JUST THE THOUGHT OF IT woke me up before my alarm. Outside my hotel room window, it was still black and quiet, too late for the night owls and too early for even the earliest birds. I got dressed, sneaked through the empty lobby, and stepped into the predawn air, cold enough to turn my breath into smoke.
The Tournament Players Club at Sawgrass was a walk through the chill away: up the long curving driveway, past the million-dollar motor homes of John Daly and Davis Love Ill, humming in the darkness, and toward the only light on the course, spilling from the caddie hut. I already had a couple of lucky irons, longer than I’d like to admit, and now I’d lifted a bucket of balls, too. I was ready.
I’d looked at maps and photographs; like any good burglar, I’d scouted things out. I knew I had to make my approach from behind. The easiest way, I decided, was to find the green at number eighteen and follow the rest of the hole like a bread-crumb trail–look for the grandstands, go through the tunnel under them, and from there take the path that stretches back to the eighteenth tee. Then comes a ridge of old-growth trees, a camera tower, and, up and to the right, a white beer tent. And down to the left, there it sits the Island.
The black was just starting to turn blue. Through the mist steaming off the water, the island looked bigger than I’d dreamed it would, almost welcoming. Four clipped shrubs marked the entrance to the causeway across to its shores, but there’s only one first time, and I’d made up my mind to do it right: I wouldn’t step on the island until a ball waited for me there.
A different, longer path runs back along the lake. That’s the one I tiptoed along, in front of the hill that would soon be packed with sun-drunk fans, past the drop area marked with white paint–careful to avert my eyes–and to the back of the postage-stamp-sized tee box, 140 yards from the cup. Here, in a few hours, Tiger Woods and Ernie Els and Vijay Singh would share the same vista, but for now, it was mine alone.
The dawn was really beginning to break. Sunlight leaked through the trees, burning away the mist. The black waterfall that water turned orange, then yellow, then blue, then black again. I tipped over the bucket, making worm trails in the dew, pulled a tee out of my pocket, picked up a ball, and dug it in.
I took one last look around. Everything was perfect. Not even the groundskeepers were out. There was plenty of time to swing away. I blew into my hands to warm them and lined up. A pair of nesting blue herons stirred nearby. They would be my only audience.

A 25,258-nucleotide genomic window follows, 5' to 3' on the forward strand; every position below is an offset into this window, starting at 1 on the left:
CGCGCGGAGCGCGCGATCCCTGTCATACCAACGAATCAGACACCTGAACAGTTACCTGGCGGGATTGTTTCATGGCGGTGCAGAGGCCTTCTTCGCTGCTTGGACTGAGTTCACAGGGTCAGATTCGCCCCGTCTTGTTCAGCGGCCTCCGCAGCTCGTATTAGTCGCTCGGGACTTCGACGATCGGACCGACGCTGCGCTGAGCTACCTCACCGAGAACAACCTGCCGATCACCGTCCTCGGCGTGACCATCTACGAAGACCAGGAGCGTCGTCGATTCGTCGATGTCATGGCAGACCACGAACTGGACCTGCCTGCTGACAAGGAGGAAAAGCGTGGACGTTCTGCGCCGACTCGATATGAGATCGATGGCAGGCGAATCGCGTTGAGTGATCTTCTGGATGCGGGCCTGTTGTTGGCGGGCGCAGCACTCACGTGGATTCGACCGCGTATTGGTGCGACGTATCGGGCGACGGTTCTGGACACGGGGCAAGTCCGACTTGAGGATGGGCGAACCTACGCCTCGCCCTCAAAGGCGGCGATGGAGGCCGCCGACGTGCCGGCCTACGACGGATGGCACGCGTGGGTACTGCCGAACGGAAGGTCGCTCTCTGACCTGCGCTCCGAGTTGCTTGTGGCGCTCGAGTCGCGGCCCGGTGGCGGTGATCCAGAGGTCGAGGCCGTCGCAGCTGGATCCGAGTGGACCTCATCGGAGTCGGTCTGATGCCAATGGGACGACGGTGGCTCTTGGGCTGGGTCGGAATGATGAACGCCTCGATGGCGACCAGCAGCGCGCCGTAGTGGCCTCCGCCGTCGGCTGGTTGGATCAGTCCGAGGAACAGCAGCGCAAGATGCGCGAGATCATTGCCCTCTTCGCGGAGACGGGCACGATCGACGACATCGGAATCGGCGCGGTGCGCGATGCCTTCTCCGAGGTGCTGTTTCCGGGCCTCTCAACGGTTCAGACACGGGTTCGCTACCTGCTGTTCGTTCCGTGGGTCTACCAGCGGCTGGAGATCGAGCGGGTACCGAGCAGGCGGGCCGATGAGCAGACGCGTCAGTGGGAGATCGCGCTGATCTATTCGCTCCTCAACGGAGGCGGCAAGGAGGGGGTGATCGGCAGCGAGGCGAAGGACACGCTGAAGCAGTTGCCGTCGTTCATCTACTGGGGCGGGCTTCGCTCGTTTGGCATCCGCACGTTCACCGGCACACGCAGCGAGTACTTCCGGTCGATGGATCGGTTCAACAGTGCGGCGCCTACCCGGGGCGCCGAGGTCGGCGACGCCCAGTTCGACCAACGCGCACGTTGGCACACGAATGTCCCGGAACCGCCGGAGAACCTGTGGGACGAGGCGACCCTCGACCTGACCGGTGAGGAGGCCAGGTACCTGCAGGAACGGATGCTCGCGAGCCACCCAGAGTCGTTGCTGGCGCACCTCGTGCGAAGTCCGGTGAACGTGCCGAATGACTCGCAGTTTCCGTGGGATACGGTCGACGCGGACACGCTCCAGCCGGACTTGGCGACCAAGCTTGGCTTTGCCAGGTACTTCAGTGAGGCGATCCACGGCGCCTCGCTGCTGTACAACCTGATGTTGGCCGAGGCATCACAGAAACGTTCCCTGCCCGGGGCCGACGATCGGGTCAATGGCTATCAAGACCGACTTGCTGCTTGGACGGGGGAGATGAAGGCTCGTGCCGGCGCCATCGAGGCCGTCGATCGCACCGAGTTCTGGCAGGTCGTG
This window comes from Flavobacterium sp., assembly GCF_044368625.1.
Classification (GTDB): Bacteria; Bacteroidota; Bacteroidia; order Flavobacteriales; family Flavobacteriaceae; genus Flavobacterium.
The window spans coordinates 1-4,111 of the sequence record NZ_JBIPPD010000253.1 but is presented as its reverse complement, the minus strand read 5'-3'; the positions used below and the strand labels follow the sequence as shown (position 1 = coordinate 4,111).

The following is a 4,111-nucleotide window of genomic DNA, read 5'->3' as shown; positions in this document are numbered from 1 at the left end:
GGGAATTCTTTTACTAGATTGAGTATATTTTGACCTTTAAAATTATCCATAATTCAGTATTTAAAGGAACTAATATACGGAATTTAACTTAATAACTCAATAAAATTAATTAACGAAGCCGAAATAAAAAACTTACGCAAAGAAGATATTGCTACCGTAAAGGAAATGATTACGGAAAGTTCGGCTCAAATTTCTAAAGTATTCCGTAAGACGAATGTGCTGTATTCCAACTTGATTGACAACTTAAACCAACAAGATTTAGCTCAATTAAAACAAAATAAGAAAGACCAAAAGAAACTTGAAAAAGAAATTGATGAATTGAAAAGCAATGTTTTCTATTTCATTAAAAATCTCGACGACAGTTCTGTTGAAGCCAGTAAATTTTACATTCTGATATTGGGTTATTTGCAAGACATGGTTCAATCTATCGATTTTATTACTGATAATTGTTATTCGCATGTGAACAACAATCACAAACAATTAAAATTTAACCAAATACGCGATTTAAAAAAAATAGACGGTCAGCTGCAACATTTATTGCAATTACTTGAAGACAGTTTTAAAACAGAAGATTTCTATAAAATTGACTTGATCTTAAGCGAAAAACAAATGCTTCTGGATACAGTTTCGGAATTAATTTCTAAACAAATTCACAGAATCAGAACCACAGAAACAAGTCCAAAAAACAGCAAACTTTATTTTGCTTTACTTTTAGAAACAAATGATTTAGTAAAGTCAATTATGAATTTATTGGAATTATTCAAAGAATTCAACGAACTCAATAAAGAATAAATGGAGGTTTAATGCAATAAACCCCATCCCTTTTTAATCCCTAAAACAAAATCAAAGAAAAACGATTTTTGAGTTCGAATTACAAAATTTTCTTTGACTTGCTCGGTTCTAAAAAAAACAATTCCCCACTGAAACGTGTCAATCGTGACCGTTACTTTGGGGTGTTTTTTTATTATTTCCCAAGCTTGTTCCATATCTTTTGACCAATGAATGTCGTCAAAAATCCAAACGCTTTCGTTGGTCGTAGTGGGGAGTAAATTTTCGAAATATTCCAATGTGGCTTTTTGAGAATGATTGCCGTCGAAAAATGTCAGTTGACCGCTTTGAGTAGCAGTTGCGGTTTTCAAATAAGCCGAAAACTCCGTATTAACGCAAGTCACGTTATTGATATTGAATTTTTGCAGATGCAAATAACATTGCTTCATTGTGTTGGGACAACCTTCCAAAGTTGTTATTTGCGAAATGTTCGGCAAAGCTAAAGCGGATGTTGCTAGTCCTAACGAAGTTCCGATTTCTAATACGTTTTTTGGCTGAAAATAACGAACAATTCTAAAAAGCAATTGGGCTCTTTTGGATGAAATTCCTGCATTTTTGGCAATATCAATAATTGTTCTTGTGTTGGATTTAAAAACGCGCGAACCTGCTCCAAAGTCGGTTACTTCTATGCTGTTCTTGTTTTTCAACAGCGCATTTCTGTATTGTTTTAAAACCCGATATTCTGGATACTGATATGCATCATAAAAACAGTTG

The greatest hole American golf was born from an alligator pit found by a southern gentleman named Vernon Kelly in the summer of 1979. Today, it’s hard to imagine anything else having taken root at seventeen; everything seems to fit, put together as neat and tidy as Main Street. The biggest hazard this side of Pebble Beach’s Pacific is vaguely rectangular and deep enough to look bottomless, even along its manicured shore. The tee box is at one end. At the other is the island green, heart-shaped and more like blue in the heat, rising a couple of feet above the water’s surface, which, nearby, is interrupted by another island–this one smaller, prettier, and perfectly round. It’s anchored by a great live oak, and during tournaments, it’s d10ressed up with pink azaleas. The herons fertilize them to death in the days afterward, however, a reminder that this place is always on the precipice of reverting to what it once was.
It was Africa-hot that summer in ’79. But Vernon Kelly had his jacket on because he’d been asked to push through the ungodly tangle of this four-hundred-acre bog in northern Florida that another man–Deane Beman, then-commissioner of the PGA Tour had bought for a dollar with the intention of turning it into a showcase for the game.
For the moment, that seemed a long way off. Waist down, Kelly was sunk in brown water; waist up, he was attacked by a thicket of sawgrass and thorns, the sort of razor wire that can skin a man. He wasn’t walking then so much as he was lunging, pushing his feet into the soggy bottom and throwing his weight against the jungle. Until all of a sudden, it gave way and he fell headlong into the open water.
Kelly struggled to find his legs. He spits out the swamp and wiped the muck from his eyes. Flies buzzed around his ears. His nose was filled with the heavy smell of rotting meat. He knew what he’d found; lucky for him, the alligator wasn’t home.